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Does America Need to Consider a Creditor's Agreement to Stop the National Debt Growing Further?

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In recent years America's national debt has increased significantly due to the impact the global financial crisis has had on the economy, forcing government expenditure to increase. According to the Center on Budget and Policy Priorities the total national public sector debt surpassed $10 trillion in 2011 and it is expected to increase further in coming years. The cost of the deficit is compounded with interest payments, which have to be made each year.

Currently 6 percent of the annual federal budget of $3.6 trillion is spent on interest payments towards the deficit, which is a sum of $230 billion. However what is more concerning is that $1.3 trillion of the annual federal budget is paid for with debt, meaning the deficit will increase by a further $1.3 trillion every year unless spending is cut by over a third. So not only is the current deficit enormous, but it is growing each year by around ten percent.

Suggestions have been made about how to deal with the excessive level of debt. The Obama administration has blamed the weak economic conditions for the high deficit and claims America can grow its way out of the recession. The Republicans have put forward austerity plans to cut the national debt in tandem with an expectation that cuts in the public sector will lead to growth in the private sector.

Concerns have been raised about the viability of both of these policies due to the current economic conditions and the volume of the outstanding debt. As this is a matter of debt management, perhaps it is time to question whether the best policy would be to attempt to manage the debt more effectively to alleviate the pressure it puts on the economy. A mechanism to restructure sovereign debt could be one alternative suggestion to change the position of the American economy.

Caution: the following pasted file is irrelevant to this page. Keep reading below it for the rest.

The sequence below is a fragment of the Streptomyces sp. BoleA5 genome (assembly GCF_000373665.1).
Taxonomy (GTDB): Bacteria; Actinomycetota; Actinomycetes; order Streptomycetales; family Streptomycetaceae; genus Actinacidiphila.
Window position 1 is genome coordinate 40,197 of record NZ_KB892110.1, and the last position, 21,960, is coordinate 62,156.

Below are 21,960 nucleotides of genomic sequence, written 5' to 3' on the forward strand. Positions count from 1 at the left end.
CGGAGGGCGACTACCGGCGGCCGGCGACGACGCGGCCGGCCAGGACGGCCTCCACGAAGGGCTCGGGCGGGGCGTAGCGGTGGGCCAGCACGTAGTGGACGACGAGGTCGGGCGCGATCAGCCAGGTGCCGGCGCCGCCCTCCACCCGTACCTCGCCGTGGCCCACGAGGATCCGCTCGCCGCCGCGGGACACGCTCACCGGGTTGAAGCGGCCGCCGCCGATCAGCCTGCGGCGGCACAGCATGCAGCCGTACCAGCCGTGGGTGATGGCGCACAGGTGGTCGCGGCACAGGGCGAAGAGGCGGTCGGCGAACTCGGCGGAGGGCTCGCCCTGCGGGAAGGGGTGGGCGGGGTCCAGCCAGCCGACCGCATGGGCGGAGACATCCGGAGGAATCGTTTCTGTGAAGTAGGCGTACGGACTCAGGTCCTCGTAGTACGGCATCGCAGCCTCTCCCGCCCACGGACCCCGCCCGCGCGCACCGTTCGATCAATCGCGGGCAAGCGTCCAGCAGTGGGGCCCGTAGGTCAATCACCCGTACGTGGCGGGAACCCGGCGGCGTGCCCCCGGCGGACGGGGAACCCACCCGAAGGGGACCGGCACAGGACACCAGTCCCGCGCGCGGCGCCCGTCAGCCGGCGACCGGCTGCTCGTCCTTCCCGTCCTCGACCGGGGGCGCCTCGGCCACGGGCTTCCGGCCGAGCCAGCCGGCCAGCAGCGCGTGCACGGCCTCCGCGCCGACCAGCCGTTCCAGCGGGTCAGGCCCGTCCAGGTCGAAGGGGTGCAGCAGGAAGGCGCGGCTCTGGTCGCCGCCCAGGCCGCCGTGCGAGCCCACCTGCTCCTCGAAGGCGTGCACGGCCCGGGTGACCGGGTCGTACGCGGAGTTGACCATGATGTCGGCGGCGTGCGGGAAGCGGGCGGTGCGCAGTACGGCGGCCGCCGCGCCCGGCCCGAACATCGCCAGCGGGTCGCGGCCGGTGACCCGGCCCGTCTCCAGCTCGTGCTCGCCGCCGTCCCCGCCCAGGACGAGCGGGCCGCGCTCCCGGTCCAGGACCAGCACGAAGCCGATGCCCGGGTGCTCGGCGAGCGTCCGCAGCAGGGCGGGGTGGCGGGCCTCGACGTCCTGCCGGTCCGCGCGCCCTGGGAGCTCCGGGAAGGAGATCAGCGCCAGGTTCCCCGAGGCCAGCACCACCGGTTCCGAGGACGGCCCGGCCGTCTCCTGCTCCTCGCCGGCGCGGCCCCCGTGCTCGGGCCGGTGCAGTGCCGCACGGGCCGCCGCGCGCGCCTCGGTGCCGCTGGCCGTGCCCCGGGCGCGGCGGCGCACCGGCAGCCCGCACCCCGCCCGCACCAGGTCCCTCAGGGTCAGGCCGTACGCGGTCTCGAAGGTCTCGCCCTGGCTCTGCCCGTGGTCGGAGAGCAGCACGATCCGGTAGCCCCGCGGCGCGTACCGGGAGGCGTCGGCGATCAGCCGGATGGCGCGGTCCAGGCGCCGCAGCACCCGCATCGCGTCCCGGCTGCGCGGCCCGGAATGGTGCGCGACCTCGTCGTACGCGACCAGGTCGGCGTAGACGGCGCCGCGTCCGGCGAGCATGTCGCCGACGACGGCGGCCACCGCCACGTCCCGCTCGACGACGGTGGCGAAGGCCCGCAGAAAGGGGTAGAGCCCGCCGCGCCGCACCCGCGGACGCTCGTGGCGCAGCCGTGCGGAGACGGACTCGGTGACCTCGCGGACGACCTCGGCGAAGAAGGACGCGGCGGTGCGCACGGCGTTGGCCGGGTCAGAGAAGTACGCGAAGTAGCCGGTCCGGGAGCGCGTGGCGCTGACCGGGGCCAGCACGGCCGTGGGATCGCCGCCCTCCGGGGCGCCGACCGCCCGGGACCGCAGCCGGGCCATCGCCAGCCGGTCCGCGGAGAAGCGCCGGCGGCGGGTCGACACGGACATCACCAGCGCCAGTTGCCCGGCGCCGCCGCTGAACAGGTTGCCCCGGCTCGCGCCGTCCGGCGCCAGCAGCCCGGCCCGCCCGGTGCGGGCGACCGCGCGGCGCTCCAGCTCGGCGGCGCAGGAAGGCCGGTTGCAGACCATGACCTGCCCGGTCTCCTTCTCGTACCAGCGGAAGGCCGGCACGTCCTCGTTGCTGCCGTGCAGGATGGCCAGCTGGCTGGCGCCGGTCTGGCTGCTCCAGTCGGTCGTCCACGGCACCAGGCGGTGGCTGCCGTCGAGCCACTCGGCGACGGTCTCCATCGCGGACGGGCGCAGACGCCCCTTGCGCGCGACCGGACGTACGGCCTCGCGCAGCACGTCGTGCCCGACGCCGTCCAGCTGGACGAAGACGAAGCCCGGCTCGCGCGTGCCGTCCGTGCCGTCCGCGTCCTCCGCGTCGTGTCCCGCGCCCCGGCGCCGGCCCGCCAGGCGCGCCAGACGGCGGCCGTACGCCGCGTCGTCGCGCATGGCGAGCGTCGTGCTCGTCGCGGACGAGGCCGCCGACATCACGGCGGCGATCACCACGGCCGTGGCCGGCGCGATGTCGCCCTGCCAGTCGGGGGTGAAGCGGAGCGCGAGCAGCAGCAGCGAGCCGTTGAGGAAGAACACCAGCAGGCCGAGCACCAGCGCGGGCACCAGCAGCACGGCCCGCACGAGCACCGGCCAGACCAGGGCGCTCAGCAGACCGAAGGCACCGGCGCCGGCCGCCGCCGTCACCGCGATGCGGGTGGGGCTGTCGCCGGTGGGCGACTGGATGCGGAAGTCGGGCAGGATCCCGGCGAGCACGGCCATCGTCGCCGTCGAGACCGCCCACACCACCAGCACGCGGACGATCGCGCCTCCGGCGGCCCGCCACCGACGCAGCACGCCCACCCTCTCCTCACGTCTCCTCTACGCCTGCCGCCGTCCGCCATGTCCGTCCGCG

If the interest payments could be rearranged to stop the debt compounding further this would give the federal government $230 billion to use more appropriately elsewhere. However the existing deficit would be the area where most could be achieved, if some kind of reduction agreement could be made with the creditors. This could provide an alternative avenue to enable economic recovery instead of growth, which seems unlikely, or austerity, which would be unpopular.

A national creditor's agreement, which would be a debt settlement contract where the debtor nation pays a lower amount of debt than originally agreed, would reduce deficit and interest payments. It might be in the best interest of the creditors to receive less than they expected in repayments, as it would protect the majority of the principal investment they made, if it prevents complete default. In short cutting their losses earlier might provide security on a larger scale than holding on to an unrealistic expected repayment.

It is likely that this action could impair the credit rating of America. However a restructuring of debt would make the long-term economy more viable and recovery easier, so any new debt taken on would be more likely to be paid back. Also the recent credit downgrade of the U.S. had little, if any, impact on the ability to sell U.S. treasuries on the financial markets. This suggests the global economy is so dependent on America that it is supported by other countries to maintain their own prosperity.

China for example receives a large percentage of its demand from America, making the two economies intertwined. If America's economy declines the Chinese economy will also decline. China will likely continue to buy American debt to sustain its own economic output. So it is possible that the market for American debt is inexhaustible regardless of how unlikely it is to be paid back.

This makes the idea of a national creditor's agreement fairly realistic and could provide an alternative way of dealing with the economic woes that have afflicted America in the last few years. It might be time to consider such an action as an alternative to the existing growth and austerity plans that are currently dominating economic debate.